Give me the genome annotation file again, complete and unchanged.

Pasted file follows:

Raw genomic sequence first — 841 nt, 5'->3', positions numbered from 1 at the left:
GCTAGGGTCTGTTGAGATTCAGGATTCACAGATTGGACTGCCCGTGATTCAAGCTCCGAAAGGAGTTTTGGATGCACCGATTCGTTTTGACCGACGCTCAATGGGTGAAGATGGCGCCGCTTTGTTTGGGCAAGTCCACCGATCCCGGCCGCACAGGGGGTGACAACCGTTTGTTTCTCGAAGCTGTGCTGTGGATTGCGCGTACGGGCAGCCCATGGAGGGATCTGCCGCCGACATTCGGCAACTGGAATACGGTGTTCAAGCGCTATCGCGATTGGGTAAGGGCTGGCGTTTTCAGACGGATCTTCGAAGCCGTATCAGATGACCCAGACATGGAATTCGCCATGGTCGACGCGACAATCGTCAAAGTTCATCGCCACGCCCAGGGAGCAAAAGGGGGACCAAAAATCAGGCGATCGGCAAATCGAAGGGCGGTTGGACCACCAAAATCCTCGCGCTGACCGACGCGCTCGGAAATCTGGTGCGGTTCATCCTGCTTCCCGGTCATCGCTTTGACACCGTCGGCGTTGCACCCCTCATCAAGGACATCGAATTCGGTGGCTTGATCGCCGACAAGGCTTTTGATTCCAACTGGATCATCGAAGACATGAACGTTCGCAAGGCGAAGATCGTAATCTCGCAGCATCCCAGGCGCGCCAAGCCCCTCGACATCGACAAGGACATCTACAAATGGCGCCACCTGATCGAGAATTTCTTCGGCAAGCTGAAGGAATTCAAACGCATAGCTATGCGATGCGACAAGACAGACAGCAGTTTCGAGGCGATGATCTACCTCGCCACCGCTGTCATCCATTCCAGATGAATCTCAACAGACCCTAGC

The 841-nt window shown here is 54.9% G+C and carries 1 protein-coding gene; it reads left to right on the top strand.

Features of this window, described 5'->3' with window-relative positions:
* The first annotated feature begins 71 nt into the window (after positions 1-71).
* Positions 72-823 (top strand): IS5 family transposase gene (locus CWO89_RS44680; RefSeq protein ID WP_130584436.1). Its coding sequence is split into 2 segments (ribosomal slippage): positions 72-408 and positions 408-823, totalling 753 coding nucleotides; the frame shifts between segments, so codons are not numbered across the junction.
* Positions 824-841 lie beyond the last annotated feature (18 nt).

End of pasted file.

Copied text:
Raw genomic sequence first — 841 nt, 5'->3', positions numbered from 1 at the left:
GCTAGGGTCTGTTGAGATTCAGGATTCACAGATTGGACTGCCCGTGATTCAAGCTCCGAAAGGAGTTTTGGATGCACCGATTCGTTTTGACCGACGCTCAATGGGTGAAGATGGCGCCGCTTTGTTTGGGCAAGTCCACCGATCCCGGCCGCACAGGGGGTGACAACCGTTTGTTTCTCGAAGCTGTGCTGTGGATTGCGCGTACGGGCAGCCCATGGAGGGATCTGCCGCCGACATTCGGCAACTGGAATACGGTGTTCAAGCGCTATCGCGATTGGGTAAGGGCTGGCGTTTTCAGACGGATCTTCGAAGCCGTATCAGATGACCCAGACATGGAATTCGCCATGGTCGACGCGACAATCGTCAAAGTTCATCGCCACGCCCAGGGAGCAAAAGGGGGACCAAAAATCAGGCGATCGGCAAATCGAAGGGCGGTTGGACCACCAAAATCCTCGCGCTGACCGACGCGCTCGGAAATCTGGTGCGGTTCATCCTGCTTCCCGGTCATCGCTTTGACACCGTCGGCGTTGCACCCCTCATCAAGGACATCGAATTCGGTGGCTTGATCGCCGACAAGGCTTTTGATTCCAACTGGATCATCGAAGACATGAACGTTCGCAAGGCGAAGATCGTAATCTCGCAGCATCCCAGGCGCGCCAAGCCCCTCGACATCGACAAGGACATCTACAAATGGCGCCACCTGATCGAGAATTTCTTCGGCAAGCTGAAGGAATTCAAACGCATAGCTATGCGATGCGACAAGACAGACAGCAGTTTCGAGGCGATGATCTACCTCGCCACCGCTGTCATCCATTCCAGATGAATCTCAACAGACCCTAGC

The 841-nt window shown here is 54.9% G+C and carries 1 protein-coding gene; it reads left to right on the top strand.

Features of this window, described 5'->3' with window-relative positions:
* The first annotated feature begins 71 nt into the window (after positions 1-71).
* Positions 72-823 (top strand): IS5 family transposase gene (locus CWO89_RS44680; RefSeq protein ID WP_130584436.1). Its coding sequence is split into 2 segments (ribosomal slippage): positions 72-408 and positions 408-823, totalling 753 coding nucleotides; the frame shifts between segments, so codons are not numbered across the junction.
* Positions 824-841 lie beyond the last annotated feature (18 nt).